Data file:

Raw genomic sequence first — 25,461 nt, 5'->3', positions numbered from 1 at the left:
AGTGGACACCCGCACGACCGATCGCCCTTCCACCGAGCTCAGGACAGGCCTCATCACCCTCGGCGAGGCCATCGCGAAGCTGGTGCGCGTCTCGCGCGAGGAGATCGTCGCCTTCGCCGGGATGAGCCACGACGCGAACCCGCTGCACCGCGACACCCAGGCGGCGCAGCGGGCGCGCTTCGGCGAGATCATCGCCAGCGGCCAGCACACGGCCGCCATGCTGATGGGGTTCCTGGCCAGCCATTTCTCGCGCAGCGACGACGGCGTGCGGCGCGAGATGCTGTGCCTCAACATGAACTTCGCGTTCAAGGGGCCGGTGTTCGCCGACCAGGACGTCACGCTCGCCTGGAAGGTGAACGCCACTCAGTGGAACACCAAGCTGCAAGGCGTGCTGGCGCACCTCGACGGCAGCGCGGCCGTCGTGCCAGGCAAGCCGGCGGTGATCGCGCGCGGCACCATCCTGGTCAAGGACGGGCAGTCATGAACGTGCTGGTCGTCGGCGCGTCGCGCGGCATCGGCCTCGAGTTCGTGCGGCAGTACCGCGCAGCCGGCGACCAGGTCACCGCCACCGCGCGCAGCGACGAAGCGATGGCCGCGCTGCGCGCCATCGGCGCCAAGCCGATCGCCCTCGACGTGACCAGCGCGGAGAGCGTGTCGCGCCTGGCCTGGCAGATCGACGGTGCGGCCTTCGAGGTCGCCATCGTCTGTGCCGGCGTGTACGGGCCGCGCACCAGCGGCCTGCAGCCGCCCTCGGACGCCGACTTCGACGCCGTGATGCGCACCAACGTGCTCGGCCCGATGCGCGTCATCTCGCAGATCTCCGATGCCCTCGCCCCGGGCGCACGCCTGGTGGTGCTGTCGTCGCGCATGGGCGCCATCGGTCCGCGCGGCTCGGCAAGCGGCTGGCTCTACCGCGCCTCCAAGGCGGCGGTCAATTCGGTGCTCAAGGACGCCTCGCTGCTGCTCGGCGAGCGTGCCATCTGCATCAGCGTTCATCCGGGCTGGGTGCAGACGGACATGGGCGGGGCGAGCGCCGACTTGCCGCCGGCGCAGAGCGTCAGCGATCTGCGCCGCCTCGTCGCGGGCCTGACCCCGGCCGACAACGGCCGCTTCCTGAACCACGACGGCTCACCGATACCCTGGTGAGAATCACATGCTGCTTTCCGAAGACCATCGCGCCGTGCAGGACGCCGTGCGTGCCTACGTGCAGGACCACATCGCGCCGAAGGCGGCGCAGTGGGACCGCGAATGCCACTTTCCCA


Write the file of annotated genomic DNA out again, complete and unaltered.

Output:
Raw genomic sequence first — 25,461 nt, 5'->3', positions numbered from 1 at the left:
AGTGGACACCCGCACGACCGATCGCCCTTCCACCGAGCTCAGGACAGGCCTCATCACCCTCGGCGAGGCCATCGCGAAGCTGGTGCGCGTCTCGCGCGAGGAGATCGTCGCCTTCGCCGGGATGAGCCACGACGCGAACCCGCTGCACCGCGACACCCAGGCGGCGCAGCGGGCGCGCTTCGGCGAGATCATCGCCAGCGGCCAGCACACGGCCGCCATGCTGATGGGGTTCCTGGCCAGCCATTTCTCGCGCAGCGACGACGGCGTGCGGCGCGAGATGCTGTGCCTCAACATGAACTTCGCGTTCAAGGGGCCGGTGTTCGCCGACCAGGACGTCACGCTCGCCTGGAAGGTGAACGCCACTCAGTGGAACACCAAGCTGCAAGGCGTGCTGGCGCACCTCGACGGCAGCGCGGCCGTCGTGCCAGGCAAGCCGGCGGTGATCGCGCGCGGCACCATCCTGGTCAAGGACGGGCAGTCATGAACGTGCTGGTCGTCGGCGCGTCGCGCGGCATCGGCCTCGAGTTCGTGCGGCAGTACCGCGCAGCCGGCGACCAGGTCACCGCCACCGCGCGCAGCGACGAAGCGATGGCCGCGCTGCGCGCCATCGGCGCCAAGCCGATCGCCCTCGACGTGACCAGCGCGGAGAGCGTGTCGCGCCTGGCCTGGCAGATCGACGGTGCGGCCTTCGAGGTCGCCATCGTCTGTGCCGGCGTGTACGGGCCGCGCACCAGCGGCCTGCAGCCGCCCTCGGACGCCGACTTCGACGCCGTGATGCGCACCAACGTGCTCGGCCCGATGCGCGTCATCTCGCAGATCTCCGATGCCCTCGCCCCGGGCGCACGCCTGGTGGTGCTGTCGTCGCGCATGGGCGCCATCGGTCCGCGCGGCTCGGCAAGCGGCTGGCTCTACCGCGCCTCCAAGGCGGCGGTCAATTCGGTGCTCAAGGACGCCTCGCTGCTGCTCGGCGAGCGTGCCATCTGCATCAGCGTTCATCCGGGCTGGGTGCAGACGGACATGGGCGGGGCGAGCGCCGACTTGCCGCCGGCGCAGAGCGTCAGCGATCTGCGCCGCCTCGTCGCGGGCCTGACCCCGGCCGACAACGGCCGCTTCCTGAACCACGACGGCTCACCGATACCCTGGTGAGAATCACATGCTGCTTTCCGAAGACCATCGCGCCGTGCAGGACGCCGTGCGTGCCTACGTGCAGGACCACATCGCGCCGAAGGCGGCGCAGTGGGACCGCGAATGCCACTTTCCCA